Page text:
Commissioner Senn is also expected to begin offering the
high-risk pool to more than 676,000 seniors on Medicare, with promises of a rich
benefit package. It’s tempting, especially for many of the 12,000 seniors in
rural Washington who have been told by Group Health and Pacificare
their Medicare-managed care plans will be closing Jan. 1.
At best, this offer is a leaky lifeboat, and it will not be
sustainable without extremely heavy government subsidy. Last year, with only
810 people enrolled, the pool lost $6 million. If only 200,000 seniors
enrolled, losses might easily exceed $1 billion in liability to the state. When
losses become too great, vulnerable seniors who were lured by political
promises of better benefits may be forced to pay much higher premiums or leave
the pool. At the very least, they can expect the rich benefits to be
sharply curtailed, leaving them paying much more for less.
Opening the high-risk pool may also result in group coverage
rates soaring sharply upward. Typically, premiums fall short of covering
costs in the high-risk pool, so insurance carriers are assessed fees for the
balance. Those fees are passed on through rates employers must pay for
employee coverage. As more people enter the high-risk pool, employers will
be forced to pay higher rates or drop coverage. It’s an unnecessary, but
premeditated disaster in the making with unconscionable social consequences.
What’s left when the individual and group markets collapse from
the strain? Government-sponsored socialized medicine.
It’s ironic that the commissioner who has used HMOs as a
whipping post is herself proposing a government-run HMO model as the
lifeboat. With government at the helm, we get the efficiency of faceless
bureaucrats, the compassion of the IRS, and the foresight of government
transportation planning. If we do nothing to stop
this crisis, it will be government – not your doctor and you – deciding what
surgery you need, what medicines you can take, and how much you will pay.
We can do better. We need policies that allow private companies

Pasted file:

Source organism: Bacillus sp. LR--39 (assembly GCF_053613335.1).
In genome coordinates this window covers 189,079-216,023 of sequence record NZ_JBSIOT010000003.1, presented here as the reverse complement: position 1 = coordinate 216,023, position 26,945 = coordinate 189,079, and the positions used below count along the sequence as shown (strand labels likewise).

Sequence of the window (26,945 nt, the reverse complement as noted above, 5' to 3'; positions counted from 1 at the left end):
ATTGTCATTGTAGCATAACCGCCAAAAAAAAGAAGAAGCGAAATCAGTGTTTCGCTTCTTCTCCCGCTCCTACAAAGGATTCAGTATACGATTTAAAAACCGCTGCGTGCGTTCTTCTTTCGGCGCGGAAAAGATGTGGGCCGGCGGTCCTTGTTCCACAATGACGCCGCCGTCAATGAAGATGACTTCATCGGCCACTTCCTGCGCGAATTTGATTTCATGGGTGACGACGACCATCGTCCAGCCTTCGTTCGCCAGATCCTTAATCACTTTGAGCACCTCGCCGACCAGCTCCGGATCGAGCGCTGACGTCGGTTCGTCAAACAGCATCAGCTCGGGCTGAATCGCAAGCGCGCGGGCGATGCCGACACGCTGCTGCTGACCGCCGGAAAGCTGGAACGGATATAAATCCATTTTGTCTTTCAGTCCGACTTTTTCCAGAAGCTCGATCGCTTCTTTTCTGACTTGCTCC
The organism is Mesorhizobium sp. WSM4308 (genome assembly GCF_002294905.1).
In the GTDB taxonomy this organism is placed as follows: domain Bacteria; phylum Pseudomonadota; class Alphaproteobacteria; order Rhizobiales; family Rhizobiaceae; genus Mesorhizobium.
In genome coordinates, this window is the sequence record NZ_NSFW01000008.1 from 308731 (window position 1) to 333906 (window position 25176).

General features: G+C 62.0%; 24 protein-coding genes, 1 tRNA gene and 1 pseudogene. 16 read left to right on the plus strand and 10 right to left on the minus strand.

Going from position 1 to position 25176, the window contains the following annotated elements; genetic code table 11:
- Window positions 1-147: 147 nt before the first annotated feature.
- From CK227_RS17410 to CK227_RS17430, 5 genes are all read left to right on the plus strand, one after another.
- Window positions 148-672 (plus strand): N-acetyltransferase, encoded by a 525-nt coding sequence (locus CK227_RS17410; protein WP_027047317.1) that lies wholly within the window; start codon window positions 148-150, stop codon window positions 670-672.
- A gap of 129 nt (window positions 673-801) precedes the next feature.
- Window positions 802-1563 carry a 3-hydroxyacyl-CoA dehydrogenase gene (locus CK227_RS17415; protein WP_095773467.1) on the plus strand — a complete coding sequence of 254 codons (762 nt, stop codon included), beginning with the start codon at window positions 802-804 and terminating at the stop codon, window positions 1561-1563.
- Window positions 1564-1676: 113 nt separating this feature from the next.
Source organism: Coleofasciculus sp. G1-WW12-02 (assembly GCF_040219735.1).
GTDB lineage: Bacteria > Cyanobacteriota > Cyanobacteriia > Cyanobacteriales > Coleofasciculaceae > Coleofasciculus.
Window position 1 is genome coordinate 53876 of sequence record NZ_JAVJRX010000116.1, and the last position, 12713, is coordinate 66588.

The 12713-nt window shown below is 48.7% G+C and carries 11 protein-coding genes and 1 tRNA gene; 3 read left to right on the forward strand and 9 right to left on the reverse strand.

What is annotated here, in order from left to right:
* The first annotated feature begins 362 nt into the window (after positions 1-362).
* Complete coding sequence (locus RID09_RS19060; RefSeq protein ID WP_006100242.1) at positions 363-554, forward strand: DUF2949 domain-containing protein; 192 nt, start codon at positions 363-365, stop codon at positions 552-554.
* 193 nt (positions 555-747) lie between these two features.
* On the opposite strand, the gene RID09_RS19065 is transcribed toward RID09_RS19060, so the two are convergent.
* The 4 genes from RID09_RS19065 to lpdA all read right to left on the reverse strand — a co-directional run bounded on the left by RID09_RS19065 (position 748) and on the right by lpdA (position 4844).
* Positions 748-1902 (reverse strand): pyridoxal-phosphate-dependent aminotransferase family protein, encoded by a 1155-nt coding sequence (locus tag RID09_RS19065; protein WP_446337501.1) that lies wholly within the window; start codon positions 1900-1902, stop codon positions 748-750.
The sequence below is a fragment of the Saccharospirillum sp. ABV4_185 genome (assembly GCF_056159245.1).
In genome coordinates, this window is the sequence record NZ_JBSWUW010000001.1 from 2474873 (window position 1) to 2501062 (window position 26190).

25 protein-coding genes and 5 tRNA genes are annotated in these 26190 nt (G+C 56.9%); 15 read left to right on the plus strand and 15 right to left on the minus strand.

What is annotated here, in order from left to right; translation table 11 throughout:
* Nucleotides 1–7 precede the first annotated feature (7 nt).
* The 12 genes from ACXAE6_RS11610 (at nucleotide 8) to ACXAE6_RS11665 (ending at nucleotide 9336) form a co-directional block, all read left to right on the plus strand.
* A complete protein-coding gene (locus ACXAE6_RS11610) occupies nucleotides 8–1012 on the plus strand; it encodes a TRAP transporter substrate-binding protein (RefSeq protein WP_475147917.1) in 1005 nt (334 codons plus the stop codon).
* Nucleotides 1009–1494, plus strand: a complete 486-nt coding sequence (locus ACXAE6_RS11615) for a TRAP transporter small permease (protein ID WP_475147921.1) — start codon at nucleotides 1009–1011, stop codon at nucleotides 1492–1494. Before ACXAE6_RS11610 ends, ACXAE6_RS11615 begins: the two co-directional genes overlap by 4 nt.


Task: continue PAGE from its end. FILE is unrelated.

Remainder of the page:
to compete and provide insurance that meets people’s varying needs at
prices they can afford. We need policies that restore choice to the marketplace,
and keep you and your doctor in control of your medical care.
The first place to begin is by extending the pre-existing condition
law to conform with the federal standards of 12 months. This will create an
incentive for people to maintain their insurance coverage, and it will
restore stability in the insurance pool. It will attract health care carriers back
into the individual insurance market, and in turn, relieve the state’s high-risk
insurance pool which is driving up rates.
The wake-up call is now. We cannot sleep through this
politically manufactured crisis and allow government to take over our health care
system. Government-run socialized medicine will never be able to
provide high-quality, personalized care at affordable rates. Will you trust
your family’s health care future to government bureaucrats? It’s time to
demand better choices from your legislators.
Rep. Cheryl Pflug, R-Maple Valley, serves the 5th
District and is vice-chair of the House Health Care Committee. She is also a
registered nurse with experience in family practice, critical care,
medical-surgical, operating room and school nursing. If you have comments about
this editorial, you may contact Rep. Pflug at (800) 562-6000.